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Autism is a remarkably heterogeneous condition with multiple genetic and non-genetic causes leading to a wide variety of phenotypic outcomes. The main goal of the research conducted in our center is to characterize the biological mechanisms underlying different types of autism and identify the most effective therapies for each child with the disorder.


We believe that performing this research requires collaboration between scientists with expertise in different fields including medicine, epidemiology, molecular biology, genetics, neuroscience, psychology, and computer science. Separating children with autism into distinct groups with more homogenous features requires examination of multiple features including genetics, clinical comorbidities, behavioral profiles, and brain function. 

Our Vision


“If you’ve met one person with autism, you’ve met one person with autism”


Stephen Shore

We envision that characterizing specific homogeneous sub-groups of children with autism will lead to several extremely important advances:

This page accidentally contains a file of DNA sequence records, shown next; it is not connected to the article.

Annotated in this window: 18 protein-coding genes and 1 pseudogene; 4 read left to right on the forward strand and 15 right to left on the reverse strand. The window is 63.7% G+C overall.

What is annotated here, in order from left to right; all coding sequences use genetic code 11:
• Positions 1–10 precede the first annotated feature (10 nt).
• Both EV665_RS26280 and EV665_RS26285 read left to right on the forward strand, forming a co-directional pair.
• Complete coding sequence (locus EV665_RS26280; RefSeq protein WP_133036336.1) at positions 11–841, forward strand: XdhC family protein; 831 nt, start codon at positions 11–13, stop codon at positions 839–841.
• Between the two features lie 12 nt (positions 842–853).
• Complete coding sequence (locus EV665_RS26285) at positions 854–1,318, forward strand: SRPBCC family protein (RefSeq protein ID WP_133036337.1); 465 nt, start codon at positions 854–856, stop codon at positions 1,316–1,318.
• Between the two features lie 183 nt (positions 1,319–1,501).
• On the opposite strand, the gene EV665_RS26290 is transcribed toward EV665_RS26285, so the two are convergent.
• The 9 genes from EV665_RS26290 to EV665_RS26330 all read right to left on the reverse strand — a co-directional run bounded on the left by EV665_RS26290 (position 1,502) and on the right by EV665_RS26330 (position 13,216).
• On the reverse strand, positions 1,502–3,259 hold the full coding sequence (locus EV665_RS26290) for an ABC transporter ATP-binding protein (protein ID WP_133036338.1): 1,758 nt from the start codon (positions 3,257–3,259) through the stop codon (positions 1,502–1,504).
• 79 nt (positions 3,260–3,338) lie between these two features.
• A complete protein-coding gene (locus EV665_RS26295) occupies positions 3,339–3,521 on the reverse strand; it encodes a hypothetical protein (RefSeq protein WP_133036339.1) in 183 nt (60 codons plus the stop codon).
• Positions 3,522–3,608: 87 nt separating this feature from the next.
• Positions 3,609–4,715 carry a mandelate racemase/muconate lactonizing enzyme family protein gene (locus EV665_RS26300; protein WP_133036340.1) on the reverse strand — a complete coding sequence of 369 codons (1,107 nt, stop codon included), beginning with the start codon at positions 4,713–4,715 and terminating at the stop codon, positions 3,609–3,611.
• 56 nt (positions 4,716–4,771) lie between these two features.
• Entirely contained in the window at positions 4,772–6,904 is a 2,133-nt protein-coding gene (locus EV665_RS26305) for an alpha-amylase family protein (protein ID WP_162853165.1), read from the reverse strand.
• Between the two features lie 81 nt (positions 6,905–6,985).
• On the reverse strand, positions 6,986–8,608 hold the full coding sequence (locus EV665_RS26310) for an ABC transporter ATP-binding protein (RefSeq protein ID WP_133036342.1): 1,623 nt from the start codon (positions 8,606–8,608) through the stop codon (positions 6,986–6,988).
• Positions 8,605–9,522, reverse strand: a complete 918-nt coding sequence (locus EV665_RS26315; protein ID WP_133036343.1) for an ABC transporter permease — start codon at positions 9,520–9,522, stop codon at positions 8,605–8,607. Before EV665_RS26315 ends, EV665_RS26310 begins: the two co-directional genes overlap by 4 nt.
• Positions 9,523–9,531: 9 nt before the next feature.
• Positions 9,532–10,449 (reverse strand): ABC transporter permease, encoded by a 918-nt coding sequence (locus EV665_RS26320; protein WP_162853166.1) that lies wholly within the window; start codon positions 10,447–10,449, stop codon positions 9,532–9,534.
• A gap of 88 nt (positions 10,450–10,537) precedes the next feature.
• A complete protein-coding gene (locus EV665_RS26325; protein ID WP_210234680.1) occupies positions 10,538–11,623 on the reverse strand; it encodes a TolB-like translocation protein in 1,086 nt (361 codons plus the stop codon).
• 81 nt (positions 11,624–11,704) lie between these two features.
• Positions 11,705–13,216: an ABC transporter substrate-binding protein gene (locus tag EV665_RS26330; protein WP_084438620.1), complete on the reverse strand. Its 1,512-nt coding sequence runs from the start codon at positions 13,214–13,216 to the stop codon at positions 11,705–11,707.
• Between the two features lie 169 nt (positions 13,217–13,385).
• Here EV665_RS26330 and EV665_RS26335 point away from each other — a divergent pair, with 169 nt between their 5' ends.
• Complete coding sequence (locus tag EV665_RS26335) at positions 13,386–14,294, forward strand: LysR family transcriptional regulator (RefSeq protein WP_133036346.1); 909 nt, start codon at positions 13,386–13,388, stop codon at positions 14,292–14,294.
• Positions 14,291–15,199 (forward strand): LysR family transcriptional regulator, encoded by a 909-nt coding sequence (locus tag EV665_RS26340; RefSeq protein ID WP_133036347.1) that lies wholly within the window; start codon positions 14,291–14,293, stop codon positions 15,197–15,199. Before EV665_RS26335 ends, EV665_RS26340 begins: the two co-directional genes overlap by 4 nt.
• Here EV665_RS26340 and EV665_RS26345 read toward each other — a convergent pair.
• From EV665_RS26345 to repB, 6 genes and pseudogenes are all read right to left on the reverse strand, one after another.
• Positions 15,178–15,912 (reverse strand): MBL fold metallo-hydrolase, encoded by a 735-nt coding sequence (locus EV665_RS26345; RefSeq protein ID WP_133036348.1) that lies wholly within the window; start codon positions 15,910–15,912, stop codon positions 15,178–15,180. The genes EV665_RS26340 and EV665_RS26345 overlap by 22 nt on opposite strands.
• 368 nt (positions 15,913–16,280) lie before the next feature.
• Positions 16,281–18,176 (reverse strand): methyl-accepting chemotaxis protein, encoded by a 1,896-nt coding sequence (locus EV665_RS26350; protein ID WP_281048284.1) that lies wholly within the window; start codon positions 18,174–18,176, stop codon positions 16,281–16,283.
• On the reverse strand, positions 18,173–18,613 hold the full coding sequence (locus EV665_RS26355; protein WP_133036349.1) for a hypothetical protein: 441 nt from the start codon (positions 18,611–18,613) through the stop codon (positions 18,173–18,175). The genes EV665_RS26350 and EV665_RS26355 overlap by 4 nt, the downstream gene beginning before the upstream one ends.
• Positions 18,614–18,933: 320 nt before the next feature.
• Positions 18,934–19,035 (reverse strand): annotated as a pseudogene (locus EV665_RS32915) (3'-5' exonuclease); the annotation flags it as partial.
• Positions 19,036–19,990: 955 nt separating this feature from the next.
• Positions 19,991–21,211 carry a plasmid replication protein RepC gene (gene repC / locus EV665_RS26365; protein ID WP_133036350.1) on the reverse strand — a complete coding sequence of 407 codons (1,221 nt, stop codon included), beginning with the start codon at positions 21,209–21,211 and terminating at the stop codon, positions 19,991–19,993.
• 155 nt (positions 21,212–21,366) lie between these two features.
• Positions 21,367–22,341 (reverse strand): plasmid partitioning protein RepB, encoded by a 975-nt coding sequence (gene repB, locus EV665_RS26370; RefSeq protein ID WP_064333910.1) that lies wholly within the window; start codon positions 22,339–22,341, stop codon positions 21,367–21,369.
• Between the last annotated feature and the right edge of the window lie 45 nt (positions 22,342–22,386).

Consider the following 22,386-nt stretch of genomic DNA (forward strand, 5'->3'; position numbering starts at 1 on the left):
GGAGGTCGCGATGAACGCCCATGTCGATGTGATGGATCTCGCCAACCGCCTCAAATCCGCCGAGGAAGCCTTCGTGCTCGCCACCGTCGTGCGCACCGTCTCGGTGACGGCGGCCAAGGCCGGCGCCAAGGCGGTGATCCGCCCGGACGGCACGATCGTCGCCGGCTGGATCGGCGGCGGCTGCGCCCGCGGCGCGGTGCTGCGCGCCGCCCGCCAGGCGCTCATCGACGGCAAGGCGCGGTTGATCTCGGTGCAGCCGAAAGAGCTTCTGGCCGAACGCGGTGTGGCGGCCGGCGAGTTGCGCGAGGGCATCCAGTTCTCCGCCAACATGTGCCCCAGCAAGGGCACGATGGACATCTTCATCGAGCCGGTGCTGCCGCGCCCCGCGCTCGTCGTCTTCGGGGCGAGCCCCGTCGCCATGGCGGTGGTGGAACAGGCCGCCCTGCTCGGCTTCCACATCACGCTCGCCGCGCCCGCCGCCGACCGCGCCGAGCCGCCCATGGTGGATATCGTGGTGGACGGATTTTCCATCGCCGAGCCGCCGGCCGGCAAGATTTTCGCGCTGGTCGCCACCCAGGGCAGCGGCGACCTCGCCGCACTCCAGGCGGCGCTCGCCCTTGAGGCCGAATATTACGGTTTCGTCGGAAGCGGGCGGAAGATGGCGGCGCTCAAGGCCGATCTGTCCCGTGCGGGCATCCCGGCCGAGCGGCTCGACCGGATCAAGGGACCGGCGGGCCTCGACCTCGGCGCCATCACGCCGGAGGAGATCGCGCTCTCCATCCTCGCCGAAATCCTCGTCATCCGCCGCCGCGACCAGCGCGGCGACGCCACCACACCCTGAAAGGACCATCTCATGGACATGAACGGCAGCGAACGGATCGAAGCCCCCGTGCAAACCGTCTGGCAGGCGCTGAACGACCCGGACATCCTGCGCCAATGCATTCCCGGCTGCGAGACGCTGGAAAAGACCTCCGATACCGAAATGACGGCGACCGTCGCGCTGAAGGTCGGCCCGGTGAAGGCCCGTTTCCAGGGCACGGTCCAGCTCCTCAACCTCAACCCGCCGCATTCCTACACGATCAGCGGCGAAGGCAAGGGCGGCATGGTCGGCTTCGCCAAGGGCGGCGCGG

1. Enable a faster and more reliable diagnosis process where parents will receive more definitive answers regarding the current state and future development of their children based on objective biological measures such as blood tests and EEG exams.

  2. Enable early identification of children who are at risk for developing autism during the first year of life (before the development of behavioral deficits). This will enable development and application of early targeted therapies (both behavioral and biological) that will be applied to reduce or even prevent the emergence of symptoms.

  3. Enable identification and development of new medical treatments that will focus on specific sub-groups of children with autism who have specific biological abnormalities.


To address these research goals we have established in January 2015 the National Hospital-University-Based (HUB) database of autism which contains comprehensive data from diverse scientific and clinical disciplines on ~150 children diagnosed with autism each year.

Click here to learn more about our database

Our Latest Projects


Motion Tracking

In this study toddlers suspected of autism are asked to view several short movies in a 15-20 minute experiment.

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Whole Exome Sequencing

This study involves collection of saliva samples from family members (affected child and parents) for whole exome sequencing.

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Eye Tracking

In this study we collect body movements of children as they interact with a clinician during the ADOS test that is used to assess autism. 

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